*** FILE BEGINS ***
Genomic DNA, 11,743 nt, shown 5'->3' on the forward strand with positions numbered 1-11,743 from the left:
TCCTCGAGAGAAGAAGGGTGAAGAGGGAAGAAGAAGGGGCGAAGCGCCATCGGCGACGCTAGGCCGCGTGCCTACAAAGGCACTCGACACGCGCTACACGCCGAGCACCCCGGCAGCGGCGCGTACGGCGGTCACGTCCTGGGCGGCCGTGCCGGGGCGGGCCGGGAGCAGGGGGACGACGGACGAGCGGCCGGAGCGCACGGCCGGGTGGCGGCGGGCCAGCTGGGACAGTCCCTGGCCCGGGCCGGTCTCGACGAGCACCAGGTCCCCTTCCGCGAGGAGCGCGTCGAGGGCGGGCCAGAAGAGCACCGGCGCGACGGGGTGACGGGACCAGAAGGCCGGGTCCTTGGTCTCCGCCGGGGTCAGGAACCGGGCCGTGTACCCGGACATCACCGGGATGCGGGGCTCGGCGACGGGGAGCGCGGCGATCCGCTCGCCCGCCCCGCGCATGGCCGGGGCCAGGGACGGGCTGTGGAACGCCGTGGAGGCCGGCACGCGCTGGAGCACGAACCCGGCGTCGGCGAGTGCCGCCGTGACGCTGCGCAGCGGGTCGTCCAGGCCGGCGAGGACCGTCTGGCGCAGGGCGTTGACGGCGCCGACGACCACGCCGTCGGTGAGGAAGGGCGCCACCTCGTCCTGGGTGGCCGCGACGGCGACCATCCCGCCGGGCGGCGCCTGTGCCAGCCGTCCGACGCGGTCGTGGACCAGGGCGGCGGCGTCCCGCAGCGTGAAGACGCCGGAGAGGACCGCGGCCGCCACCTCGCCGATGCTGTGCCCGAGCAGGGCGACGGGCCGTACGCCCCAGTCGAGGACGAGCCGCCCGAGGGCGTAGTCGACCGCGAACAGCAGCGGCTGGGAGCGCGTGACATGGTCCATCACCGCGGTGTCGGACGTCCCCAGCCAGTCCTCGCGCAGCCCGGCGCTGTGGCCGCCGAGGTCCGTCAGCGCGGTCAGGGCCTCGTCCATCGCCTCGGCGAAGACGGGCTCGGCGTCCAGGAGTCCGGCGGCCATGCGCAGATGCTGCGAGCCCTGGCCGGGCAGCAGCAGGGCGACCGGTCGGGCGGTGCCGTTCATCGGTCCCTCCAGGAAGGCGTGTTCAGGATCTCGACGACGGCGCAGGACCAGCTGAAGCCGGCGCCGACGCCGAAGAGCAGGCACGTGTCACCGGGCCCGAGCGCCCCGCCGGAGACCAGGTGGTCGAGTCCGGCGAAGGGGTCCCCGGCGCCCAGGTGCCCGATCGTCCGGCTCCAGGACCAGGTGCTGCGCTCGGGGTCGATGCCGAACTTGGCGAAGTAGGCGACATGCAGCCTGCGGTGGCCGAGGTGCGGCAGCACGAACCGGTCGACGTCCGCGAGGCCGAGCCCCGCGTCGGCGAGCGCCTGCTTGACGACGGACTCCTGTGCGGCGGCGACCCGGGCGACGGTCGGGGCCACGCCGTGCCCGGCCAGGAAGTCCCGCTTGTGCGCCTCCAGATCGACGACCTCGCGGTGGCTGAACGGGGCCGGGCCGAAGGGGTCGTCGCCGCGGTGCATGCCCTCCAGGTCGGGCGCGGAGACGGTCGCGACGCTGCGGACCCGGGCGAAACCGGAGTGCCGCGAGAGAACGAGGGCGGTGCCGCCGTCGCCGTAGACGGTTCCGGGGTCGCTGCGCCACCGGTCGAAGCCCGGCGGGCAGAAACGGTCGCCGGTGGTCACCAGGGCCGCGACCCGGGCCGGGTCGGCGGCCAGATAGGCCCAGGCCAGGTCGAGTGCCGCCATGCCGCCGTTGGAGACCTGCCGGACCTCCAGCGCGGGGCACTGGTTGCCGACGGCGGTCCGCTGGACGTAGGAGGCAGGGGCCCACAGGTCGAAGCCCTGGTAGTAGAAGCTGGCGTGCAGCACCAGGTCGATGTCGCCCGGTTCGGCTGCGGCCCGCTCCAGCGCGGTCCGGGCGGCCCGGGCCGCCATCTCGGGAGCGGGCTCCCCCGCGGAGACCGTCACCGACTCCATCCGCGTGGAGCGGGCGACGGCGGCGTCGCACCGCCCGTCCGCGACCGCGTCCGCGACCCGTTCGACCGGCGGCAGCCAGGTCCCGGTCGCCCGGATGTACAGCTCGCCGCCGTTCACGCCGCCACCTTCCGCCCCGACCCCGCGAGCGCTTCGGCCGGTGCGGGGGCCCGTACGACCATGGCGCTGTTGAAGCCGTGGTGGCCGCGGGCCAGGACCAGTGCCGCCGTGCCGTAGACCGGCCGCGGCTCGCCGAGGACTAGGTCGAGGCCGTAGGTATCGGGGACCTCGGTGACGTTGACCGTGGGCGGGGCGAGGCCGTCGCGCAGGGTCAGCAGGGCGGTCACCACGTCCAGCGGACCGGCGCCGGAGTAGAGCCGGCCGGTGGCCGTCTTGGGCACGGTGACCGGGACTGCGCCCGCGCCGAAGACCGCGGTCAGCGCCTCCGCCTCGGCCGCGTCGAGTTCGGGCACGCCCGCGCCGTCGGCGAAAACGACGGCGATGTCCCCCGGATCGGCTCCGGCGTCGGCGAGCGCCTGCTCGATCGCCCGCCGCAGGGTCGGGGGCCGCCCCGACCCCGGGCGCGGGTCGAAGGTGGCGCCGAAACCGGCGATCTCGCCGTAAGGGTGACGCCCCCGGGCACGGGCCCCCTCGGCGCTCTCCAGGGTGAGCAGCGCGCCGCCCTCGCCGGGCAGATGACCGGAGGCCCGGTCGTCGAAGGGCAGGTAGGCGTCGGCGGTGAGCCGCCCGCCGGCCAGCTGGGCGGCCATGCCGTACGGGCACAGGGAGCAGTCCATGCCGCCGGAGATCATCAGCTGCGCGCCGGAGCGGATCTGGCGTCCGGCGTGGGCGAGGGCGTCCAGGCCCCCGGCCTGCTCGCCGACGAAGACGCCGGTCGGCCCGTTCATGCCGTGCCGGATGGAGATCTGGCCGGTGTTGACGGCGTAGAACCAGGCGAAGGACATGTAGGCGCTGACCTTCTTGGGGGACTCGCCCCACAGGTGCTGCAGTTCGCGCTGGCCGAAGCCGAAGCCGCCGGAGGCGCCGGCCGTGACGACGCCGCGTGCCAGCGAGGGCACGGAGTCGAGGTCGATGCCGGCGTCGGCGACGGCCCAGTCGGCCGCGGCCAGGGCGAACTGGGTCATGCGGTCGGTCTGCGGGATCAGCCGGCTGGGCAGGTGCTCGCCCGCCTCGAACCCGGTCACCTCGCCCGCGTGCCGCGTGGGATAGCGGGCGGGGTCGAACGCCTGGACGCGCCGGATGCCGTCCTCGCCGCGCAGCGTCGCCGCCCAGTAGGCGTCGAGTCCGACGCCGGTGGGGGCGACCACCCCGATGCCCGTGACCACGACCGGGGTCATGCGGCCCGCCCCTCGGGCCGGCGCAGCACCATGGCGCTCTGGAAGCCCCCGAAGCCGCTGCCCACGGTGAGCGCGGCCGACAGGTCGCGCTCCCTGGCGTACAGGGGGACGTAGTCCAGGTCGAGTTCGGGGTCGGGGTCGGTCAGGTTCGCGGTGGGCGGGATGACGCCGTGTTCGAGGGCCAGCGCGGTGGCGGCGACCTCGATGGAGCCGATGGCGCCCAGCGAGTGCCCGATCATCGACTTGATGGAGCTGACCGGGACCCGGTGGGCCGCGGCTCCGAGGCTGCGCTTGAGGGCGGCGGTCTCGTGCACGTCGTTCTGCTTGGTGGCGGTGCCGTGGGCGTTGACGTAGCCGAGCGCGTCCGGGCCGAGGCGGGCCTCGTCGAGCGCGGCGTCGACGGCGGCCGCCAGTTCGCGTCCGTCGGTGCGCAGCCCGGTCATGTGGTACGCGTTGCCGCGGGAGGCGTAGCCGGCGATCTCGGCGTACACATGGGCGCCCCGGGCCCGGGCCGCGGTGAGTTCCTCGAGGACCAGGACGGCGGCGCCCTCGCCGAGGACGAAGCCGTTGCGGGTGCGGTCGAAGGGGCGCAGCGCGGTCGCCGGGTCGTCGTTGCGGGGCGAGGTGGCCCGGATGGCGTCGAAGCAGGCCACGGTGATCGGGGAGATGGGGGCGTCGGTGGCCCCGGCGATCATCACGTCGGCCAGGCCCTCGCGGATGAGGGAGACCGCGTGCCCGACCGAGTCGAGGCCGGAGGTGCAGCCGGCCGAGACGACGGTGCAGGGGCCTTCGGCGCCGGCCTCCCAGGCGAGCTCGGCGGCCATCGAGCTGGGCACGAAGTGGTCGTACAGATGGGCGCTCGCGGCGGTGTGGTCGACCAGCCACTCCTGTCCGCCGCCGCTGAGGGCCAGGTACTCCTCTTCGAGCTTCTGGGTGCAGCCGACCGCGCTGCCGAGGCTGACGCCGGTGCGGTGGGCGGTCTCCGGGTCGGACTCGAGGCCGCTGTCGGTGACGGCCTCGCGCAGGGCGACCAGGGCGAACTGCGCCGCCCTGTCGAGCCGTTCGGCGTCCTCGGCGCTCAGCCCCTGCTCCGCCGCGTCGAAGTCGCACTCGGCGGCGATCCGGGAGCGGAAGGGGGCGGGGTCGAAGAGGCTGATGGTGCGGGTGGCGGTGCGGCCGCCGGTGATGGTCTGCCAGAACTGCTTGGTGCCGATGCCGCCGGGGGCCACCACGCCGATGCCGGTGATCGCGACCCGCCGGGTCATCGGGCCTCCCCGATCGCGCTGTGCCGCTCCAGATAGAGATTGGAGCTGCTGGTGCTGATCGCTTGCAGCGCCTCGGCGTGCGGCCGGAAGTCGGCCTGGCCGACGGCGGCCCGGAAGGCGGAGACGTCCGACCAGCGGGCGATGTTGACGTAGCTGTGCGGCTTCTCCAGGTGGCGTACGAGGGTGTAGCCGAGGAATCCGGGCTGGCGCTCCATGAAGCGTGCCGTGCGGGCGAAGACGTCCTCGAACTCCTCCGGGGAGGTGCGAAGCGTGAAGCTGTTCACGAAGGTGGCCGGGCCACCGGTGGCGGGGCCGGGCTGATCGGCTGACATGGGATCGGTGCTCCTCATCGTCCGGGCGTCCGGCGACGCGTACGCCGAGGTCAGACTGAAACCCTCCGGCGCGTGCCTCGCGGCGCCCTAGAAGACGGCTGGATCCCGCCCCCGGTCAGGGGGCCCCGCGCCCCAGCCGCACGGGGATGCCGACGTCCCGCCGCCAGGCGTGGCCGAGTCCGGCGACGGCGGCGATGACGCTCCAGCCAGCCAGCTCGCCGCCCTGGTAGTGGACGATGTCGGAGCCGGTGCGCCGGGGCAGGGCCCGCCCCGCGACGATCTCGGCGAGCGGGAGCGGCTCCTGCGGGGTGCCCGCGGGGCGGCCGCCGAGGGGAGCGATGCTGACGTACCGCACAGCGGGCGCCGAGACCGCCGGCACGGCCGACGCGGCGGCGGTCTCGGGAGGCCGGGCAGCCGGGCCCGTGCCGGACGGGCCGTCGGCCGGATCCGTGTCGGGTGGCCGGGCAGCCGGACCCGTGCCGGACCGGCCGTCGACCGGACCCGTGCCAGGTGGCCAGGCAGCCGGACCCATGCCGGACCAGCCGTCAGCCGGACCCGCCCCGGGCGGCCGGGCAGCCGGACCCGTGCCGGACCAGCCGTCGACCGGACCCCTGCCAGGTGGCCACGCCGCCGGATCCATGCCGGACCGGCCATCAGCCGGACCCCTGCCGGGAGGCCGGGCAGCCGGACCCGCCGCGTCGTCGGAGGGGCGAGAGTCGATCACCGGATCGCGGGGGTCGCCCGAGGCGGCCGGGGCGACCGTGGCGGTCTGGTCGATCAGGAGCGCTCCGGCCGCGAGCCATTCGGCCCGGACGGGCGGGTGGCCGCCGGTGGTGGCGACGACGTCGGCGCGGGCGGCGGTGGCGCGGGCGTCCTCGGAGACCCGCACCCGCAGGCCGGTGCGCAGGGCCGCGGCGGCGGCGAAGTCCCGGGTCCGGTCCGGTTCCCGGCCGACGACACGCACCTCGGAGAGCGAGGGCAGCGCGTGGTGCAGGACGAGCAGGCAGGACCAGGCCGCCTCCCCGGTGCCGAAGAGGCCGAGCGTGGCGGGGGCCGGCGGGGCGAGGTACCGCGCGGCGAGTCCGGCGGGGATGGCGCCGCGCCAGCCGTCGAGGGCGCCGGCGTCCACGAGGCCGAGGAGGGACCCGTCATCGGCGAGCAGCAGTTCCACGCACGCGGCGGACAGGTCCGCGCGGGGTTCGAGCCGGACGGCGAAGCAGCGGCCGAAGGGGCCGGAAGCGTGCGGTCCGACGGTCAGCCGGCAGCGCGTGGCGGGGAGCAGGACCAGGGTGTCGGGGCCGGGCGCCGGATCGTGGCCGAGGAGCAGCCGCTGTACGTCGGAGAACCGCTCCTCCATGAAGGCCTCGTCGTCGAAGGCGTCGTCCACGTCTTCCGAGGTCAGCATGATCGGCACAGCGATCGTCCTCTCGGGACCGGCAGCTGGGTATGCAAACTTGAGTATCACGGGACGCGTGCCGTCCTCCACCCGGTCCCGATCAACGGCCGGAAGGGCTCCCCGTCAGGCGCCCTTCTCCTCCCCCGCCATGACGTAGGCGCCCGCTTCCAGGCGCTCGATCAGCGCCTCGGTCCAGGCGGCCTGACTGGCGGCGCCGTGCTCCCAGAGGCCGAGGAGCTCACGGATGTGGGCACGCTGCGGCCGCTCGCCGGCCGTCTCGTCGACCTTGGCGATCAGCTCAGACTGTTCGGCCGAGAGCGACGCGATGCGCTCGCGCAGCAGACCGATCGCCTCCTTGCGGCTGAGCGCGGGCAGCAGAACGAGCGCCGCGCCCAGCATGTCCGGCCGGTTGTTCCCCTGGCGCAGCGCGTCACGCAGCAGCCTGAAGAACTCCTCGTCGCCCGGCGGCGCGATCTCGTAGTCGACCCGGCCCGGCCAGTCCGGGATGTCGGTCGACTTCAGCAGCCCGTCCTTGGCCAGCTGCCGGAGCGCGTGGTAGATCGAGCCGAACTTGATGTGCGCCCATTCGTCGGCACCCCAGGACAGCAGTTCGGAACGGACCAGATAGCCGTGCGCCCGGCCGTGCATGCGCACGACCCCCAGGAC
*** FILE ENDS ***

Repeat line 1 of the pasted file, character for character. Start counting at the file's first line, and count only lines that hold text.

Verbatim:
Genomic DNA, 11,743 nt, shown 5'->3' on the forward strand with positions numbered 1-11,743 from the left: